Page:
• transesophageal echocardiography;
  • complex atheroma;
  • stroke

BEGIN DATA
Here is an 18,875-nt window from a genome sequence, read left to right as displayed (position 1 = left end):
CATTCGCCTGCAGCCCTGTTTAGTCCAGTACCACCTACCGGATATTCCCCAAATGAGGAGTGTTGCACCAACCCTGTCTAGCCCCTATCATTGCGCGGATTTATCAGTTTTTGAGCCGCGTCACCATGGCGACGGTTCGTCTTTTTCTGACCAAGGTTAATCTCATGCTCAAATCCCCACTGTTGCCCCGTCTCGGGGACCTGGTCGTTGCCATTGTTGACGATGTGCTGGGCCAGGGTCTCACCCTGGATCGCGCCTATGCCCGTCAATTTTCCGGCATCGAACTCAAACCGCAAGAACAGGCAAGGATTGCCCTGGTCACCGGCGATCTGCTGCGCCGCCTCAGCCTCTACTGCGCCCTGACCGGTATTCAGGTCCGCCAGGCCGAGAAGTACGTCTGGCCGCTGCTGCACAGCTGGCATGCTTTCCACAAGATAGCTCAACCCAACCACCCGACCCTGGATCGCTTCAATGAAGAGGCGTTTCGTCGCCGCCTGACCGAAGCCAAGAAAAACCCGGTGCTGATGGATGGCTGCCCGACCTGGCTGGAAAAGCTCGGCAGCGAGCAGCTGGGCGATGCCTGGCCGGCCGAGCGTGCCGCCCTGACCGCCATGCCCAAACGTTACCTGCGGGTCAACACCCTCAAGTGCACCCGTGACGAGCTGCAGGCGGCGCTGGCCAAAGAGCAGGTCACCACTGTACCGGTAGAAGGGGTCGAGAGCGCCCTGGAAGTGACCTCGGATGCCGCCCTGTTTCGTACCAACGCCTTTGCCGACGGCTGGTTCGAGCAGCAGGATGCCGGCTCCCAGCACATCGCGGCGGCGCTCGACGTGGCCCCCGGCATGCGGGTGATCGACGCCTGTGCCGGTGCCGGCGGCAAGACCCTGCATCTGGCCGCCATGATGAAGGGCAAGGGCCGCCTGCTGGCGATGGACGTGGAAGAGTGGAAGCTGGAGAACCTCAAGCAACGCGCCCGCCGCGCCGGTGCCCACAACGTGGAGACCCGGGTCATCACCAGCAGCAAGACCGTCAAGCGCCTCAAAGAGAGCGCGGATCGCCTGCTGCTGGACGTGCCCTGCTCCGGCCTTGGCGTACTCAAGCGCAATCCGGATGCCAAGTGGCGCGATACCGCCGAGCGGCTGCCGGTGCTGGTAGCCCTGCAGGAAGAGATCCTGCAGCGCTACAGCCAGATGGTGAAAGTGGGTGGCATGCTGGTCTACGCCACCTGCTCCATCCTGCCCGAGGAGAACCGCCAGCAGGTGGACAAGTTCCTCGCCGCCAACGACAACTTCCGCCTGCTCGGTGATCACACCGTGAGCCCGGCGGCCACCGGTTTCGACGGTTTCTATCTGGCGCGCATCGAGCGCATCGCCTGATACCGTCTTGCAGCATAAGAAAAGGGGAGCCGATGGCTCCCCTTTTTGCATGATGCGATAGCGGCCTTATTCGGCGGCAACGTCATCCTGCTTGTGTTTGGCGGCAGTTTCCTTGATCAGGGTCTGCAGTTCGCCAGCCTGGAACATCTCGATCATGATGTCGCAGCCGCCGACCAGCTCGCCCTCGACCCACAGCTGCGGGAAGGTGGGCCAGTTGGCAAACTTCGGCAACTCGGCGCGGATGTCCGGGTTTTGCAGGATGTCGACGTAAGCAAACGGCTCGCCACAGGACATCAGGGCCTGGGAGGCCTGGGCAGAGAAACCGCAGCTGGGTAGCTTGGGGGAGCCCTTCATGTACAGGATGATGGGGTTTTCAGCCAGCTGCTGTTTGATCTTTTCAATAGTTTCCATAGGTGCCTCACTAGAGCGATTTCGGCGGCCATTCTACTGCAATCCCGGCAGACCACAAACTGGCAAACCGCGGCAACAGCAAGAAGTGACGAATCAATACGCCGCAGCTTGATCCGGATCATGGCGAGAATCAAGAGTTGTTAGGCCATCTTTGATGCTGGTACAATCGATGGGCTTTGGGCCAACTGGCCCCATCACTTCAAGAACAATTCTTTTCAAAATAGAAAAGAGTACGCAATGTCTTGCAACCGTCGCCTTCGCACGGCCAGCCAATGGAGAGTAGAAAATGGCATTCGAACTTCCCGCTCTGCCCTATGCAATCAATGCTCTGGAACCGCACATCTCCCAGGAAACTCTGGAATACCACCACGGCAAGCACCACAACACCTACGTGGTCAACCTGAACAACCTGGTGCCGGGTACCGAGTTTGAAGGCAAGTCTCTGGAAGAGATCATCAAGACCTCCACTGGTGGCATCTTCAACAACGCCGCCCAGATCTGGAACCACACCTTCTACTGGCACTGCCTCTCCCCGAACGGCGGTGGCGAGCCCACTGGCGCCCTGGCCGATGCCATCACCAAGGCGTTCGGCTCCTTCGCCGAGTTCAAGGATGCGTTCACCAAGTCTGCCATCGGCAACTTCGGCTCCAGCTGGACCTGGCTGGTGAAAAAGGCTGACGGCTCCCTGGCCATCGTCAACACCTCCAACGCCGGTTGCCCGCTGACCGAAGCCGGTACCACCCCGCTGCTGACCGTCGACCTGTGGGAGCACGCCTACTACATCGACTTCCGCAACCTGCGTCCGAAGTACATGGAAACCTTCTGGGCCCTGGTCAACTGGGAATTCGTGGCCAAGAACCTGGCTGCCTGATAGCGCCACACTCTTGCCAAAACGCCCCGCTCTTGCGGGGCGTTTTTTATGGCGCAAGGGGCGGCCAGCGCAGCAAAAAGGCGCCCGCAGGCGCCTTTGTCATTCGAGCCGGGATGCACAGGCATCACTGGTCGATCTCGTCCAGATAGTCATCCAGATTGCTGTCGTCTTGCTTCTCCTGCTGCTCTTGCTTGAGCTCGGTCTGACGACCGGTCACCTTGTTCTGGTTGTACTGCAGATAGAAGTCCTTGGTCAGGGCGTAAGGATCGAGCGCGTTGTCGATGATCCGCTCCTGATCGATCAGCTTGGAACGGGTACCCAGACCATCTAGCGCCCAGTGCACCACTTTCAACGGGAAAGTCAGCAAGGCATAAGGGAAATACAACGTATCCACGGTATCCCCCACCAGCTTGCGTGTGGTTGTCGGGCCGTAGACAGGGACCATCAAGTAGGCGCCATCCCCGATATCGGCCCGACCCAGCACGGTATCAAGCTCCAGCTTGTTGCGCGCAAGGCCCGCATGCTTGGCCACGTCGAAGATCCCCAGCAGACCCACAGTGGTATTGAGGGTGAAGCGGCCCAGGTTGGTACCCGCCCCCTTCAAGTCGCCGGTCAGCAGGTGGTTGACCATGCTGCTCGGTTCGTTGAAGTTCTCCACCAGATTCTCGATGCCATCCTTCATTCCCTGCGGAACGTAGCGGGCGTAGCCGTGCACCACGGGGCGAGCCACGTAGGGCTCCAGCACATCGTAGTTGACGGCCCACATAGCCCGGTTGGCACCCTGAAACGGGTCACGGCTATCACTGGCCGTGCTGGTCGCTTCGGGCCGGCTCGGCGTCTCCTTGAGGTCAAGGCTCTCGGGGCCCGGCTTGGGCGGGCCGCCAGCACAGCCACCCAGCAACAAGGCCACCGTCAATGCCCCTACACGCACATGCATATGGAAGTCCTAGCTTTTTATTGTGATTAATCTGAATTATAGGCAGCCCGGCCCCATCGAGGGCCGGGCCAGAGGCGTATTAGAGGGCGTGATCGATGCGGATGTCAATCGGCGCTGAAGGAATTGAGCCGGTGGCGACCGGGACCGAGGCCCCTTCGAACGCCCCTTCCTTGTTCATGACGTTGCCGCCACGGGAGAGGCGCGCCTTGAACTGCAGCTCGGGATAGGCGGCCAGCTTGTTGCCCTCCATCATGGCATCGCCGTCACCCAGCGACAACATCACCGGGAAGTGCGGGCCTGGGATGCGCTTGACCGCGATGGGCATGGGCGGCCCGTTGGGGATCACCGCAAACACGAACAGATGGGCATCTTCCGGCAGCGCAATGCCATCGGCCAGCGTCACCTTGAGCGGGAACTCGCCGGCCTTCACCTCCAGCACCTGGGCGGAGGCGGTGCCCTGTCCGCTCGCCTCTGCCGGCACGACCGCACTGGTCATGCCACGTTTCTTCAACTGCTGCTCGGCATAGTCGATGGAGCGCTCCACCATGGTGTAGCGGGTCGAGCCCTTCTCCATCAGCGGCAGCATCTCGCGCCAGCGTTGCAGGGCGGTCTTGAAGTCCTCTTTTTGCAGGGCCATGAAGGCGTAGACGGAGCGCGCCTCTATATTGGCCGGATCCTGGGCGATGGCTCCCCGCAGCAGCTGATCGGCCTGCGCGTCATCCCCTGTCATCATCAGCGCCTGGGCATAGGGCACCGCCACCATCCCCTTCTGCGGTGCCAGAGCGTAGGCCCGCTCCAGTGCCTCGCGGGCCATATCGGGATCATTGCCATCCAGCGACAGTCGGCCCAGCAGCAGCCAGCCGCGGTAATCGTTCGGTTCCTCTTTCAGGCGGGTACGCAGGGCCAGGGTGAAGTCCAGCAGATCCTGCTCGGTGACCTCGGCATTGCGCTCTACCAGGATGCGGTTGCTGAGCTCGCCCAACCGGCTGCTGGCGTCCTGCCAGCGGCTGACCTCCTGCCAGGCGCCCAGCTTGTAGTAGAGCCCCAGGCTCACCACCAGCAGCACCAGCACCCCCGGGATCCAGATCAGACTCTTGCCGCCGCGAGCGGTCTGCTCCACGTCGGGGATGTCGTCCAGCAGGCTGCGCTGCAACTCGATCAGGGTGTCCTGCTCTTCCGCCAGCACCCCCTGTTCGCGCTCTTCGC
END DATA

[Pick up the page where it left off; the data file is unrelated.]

Background: The purpose of this study was to determine the value of transesophageal echocardiography (TEE) in determining the presence of cardiac manifestations that required anticoagulation in patients presenting with acute stroke. Methods: Of 626 consecutive stroke patients who underwent TEE, 188 patients with no obvious etiology for stroke were subcategorized according to age. TEE results were analyzed for cardiac findings suggestive of a cause for embolic stroke, including complex atheromas in the arch/ascending aorta, patent foramen ovale (PFO), atrial septal aneurysm (ASA), and intracavitary thrombi. Data were analyzed using Fisher's exact test. Results: Of 188 patients, 66% (125/188) were older than 50 years and 34% (63/188) were younger than 50 years. The incidence of complex atheroma was 12.8% (16/125) in patients older than 50 years as compared to 0% (0/63) in patients who were younger than 50 years (P = 0.002). In patients older than 50 years, findings that indicated a need for anticoagulation based on TEE results were found in 22.4% (28/125) (atheroma = 16, PFO = 12, ASA = 5, thrombus = 3, PFO + ASA = 1) compared to 14.3% (9/63) (atheroma = 0, PFO = 5, ASA = 2, thrombus = 2, PFO + ASA = 1) in patients younger than 50 years. Conclusions: TEE plays an important role in suspected embolic stroke patients of all age groups. Due to the higher incidence of complex atheromas in patients older than 50 years of age, TEE might be of added importance in identifying the candidates who may benefit from anticoagulation. (Echocardiography 2010;27:1086-1092)